Trachoma is an eye infection affecting both eyes. It is the world’s leading cause of infectious blindness. A bacterium called Chlamydia trachomatis causes trachoma. According to the World Health Organization (WHO), trachoma has caused the visual impairment of 1.8 million people. Of those people, 450,000 are irreversibly blind.
In its early stages, trachoma causes conjunctivitis (pink eye). Early symptoms begin to appear within five to 12 days of exposure to the bacterium. These symptoms can include:
- mild itching and irritation of the eyes and eyelids, and
- a discharge from the eyes
As the infection progresses, it causes eye pain and blurred vision. If the infection is untreated, scarring occurs inside the eyelid. This leads to the eyelashes turning inward toward the eye. This condition is called trichiasis. The eyelashes brush and scratch against the cornea, the clear, dome-shaped window at the front of the eye. This continual irritation turns the cornea cloudy. It can lead to the development of corneal ulcers and vision loss.
Having one episode of trachoma rarely causes problems. Ophthalmologists think that repeated infections lead to the scarring and blinding complications. Generally, it takes years before trachoma can cause vision loss.
Who Is at Risk for Trachoma?
Trachoma is rare in the United States and Europe. It is commonly found in developing nations. Poverty, crowded living conditions, and poor sanitation help spread the disease. Most of the people infected are women and children. Trachoma is very contagious. It is spread by direct contact with:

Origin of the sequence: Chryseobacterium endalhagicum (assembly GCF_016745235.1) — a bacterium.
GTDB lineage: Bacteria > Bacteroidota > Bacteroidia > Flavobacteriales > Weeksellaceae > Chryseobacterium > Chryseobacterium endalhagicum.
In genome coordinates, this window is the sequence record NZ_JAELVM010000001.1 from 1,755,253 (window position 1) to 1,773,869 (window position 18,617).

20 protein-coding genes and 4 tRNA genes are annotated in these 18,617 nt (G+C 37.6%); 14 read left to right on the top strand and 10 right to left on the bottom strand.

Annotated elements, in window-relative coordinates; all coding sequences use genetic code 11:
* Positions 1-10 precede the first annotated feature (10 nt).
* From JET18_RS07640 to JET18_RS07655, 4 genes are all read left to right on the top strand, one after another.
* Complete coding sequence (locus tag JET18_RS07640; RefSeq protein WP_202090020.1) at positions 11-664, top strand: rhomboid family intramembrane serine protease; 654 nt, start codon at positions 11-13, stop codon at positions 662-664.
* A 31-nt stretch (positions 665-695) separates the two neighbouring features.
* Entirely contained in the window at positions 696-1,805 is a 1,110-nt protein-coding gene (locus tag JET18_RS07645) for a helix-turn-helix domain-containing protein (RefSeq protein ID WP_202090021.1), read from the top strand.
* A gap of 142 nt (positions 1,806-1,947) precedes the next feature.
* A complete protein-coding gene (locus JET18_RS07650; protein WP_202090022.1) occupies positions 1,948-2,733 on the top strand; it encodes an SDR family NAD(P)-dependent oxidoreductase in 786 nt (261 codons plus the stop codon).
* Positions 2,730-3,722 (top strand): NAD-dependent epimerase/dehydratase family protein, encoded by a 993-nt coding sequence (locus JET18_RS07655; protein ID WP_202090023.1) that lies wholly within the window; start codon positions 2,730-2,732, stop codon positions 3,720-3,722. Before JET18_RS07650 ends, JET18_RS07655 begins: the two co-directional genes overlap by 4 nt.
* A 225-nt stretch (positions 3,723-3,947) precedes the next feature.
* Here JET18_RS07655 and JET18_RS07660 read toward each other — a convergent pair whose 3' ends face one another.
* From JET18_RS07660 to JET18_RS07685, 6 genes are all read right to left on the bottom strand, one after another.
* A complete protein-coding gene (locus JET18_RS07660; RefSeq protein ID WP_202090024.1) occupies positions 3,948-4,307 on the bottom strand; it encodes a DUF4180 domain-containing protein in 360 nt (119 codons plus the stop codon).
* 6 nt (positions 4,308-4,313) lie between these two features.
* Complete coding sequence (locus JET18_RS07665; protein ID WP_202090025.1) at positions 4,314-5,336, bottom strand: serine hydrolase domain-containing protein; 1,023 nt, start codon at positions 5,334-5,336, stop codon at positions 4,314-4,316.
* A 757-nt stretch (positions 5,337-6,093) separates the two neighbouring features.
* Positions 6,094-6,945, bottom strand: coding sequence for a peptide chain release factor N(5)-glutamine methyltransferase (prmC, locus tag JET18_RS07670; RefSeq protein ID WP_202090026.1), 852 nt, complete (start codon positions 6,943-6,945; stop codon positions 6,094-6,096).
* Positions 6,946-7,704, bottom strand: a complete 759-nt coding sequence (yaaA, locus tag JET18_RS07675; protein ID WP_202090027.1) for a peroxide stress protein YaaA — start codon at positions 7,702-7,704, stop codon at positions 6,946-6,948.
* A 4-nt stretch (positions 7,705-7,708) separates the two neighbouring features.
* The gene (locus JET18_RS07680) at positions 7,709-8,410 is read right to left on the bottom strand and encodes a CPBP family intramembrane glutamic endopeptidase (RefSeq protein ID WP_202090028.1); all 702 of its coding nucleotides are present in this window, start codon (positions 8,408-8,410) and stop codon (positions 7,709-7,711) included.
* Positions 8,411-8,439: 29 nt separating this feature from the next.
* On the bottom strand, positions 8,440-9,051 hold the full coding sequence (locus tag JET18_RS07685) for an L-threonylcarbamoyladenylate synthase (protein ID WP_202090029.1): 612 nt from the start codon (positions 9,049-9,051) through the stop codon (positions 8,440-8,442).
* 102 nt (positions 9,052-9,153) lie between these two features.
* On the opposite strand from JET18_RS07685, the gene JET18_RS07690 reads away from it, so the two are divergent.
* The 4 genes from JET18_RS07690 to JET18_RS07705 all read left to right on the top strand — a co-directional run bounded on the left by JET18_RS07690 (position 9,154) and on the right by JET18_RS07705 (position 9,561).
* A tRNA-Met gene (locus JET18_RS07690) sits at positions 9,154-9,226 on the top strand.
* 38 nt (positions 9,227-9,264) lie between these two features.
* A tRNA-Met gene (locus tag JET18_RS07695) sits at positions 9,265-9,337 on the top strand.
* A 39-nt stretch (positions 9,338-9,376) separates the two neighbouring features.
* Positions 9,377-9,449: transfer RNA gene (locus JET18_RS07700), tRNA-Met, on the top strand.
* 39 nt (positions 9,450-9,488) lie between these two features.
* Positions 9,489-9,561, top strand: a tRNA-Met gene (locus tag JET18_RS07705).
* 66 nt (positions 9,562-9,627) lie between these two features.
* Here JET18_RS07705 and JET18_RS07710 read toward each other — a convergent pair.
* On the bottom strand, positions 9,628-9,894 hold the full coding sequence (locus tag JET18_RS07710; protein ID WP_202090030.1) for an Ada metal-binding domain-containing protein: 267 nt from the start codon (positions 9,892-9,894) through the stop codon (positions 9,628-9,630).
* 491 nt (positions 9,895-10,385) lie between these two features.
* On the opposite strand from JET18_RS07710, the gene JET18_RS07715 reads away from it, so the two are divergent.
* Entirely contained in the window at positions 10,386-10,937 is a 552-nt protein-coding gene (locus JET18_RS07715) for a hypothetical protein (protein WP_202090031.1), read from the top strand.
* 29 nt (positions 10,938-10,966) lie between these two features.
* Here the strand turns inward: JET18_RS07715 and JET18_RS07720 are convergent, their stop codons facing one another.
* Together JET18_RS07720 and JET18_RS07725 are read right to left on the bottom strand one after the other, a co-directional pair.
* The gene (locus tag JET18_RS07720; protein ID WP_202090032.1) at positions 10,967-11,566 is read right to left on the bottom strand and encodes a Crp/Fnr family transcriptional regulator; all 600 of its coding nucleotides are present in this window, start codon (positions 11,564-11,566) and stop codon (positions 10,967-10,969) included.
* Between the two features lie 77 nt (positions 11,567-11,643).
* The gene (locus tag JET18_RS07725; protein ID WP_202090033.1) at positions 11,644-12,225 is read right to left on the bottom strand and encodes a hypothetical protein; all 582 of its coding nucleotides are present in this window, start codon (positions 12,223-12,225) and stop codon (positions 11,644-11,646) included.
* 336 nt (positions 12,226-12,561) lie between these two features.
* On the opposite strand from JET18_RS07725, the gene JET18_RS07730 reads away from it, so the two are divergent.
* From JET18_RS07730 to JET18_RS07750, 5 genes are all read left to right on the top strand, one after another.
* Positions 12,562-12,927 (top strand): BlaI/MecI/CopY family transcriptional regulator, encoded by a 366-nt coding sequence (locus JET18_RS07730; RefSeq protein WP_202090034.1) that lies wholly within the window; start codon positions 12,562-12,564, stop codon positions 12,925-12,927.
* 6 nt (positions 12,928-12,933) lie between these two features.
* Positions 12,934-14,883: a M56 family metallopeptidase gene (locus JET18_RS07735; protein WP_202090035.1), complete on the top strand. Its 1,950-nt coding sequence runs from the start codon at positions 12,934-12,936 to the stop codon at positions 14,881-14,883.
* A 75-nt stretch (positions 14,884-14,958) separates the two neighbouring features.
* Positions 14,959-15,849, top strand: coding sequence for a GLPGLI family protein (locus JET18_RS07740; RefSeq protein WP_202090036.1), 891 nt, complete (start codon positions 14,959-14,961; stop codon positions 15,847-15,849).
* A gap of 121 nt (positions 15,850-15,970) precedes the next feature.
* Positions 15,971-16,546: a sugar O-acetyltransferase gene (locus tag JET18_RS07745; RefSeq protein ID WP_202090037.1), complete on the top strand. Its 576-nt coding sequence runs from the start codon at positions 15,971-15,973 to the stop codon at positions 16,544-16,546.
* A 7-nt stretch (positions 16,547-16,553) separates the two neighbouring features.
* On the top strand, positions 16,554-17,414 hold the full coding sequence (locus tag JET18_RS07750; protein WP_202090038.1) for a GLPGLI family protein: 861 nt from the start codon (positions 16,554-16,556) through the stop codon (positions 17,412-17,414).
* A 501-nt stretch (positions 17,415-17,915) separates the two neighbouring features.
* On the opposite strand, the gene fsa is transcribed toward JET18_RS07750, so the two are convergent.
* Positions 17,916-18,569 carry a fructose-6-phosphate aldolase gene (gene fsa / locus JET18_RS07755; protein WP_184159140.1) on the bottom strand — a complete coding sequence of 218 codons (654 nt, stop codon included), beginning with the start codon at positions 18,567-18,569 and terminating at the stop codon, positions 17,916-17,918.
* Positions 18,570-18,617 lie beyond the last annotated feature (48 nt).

- someone infected with the bacteria
- insects, especially flies, or
- contaminated objects, such as towels
Trachoma symptoms include:
As the infection progresses, there is scarring of the inner lining of the eyelid. The eyelashes turn inward, scratching the cornea. This condition is called trichiasis. If trichiasis is not treated, the cornea becomes cloudy. This can lead to corneal ulcers.
How Is Trachoma Diagnosed?
Your ophthalmologist can diagnose most cases of conjunctivitis through an eye exam. He or she may take a sample (culture) if you visited a country where trachoma is common. To do this, he or she will numb your eye and swab the surface. The laboratory test will show if trachoma is the source of the eye infection.
In more severe cases of trachoma, an eye exam will reveal:
- scarring on the inside of the upper eyelid
- new blood vessel growth in the cornea, and
- eyelashes turned inward
How Is Trachoma Treated?
Antibiotics are effective in treating early cases of trachoma. Early treatment can prevent long-term complications.
More advanced cases may need surgery. The surgery repositions eyelashes that are growing inward toward the eye. This can help limit further scarring of the cornea and prevent further loss of vision.
An ophthalmologist can also treat severe scarring from trachoma with corneal transplantation. A corneal transplant can help if the cornea is so clouded that vision is significantly impaired.
Good hygiene, such as hand washing and face washing, can help prevent the spread of trachoma.
In order to eliminate trachoma as a public health problem, there is a WHO-recommended “S.A.F.E.” strategy which includes:
- Surgery for trichiasis
- Antibiotics to clear Chlamydia trachomatis infection
- Facial cleanliness, and
- Environmental improvement to reduce transmission.